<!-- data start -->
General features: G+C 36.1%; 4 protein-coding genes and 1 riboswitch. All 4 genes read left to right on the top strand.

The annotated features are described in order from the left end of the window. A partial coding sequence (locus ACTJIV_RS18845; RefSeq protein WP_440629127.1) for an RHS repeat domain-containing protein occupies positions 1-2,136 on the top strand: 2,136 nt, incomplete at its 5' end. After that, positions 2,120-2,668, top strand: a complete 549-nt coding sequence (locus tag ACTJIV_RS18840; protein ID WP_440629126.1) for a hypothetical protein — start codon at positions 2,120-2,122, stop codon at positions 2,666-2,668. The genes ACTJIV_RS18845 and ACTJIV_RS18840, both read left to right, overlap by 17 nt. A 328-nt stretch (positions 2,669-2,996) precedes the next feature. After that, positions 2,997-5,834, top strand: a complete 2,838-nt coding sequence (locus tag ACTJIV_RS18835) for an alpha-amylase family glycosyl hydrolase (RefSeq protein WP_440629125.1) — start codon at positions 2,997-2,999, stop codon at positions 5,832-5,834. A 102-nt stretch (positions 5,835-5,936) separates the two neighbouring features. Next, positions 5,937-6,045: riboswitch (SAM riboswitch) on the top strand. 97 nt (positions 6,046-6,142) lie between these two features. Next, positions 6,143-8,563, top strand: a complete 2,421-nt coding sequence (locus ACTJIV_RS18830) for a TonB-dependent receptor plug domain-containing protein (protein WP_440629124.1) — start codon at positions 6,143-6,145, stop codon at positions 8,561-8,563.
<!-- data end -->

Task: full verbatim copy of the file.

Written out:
General features: G+C 36.1%; 4 protein-coding genes and 1 riboswitch. All 4 genes read left to right on the top strand.

The annotated features are described in order from the left end of the window. A partial coding sequence (locus ACTJIV_RS18845; RefSeq protein WP_440629127.1) for an RHS repeat domain-containing protein occupies positions 1-2,136 on the top strand: 2,136 nt, incomplete at its 5' end. After that, positions 2,120-2,668, top strand: a complete 549-nt coding sequence (locus tag ACTJIV_RS18840; protein ID WP_440629126.1) for a hypothetical protein — start codon at positions 2,120-2,122, stop codon at positions 2,666-2,668. The genes ACTJIV_RS18845 and ACTJIV_RS18840, both read left to right, overlap by 17 nt. A 328-nt stretch (positions 2,669-2,996) precedes the next feature. After that, positions 2,997-5,834, top strand: a complete 2,838-nt coding sequence (locus tag ACTJIV_RS18835) for an alpha-amylase family glycosyl hydrolase (RefSeq protein WP_440629125.1) — start codon at positions 2,997-2,999, stop codon at positions 5,832-5,834. A 102-nt stretch (positions 5,835-5,936) separates the two neighbouring features. Next, positions 5,937-6,045: riboswitch (SAM riboswitch) on the top strand. 97 nt (positions 6,046-6,142) lie between these two features. Next, positions 6,143-8,563, top strand: a complete 2,421-nt coding sequence (locus ACTJIV_RS18830) for a TonB-dependent receptor plug domain-containing protein (protein WP_440629124.1) — start codon at positions 6,143-6,145, stop codon at positions 8,561-8,563.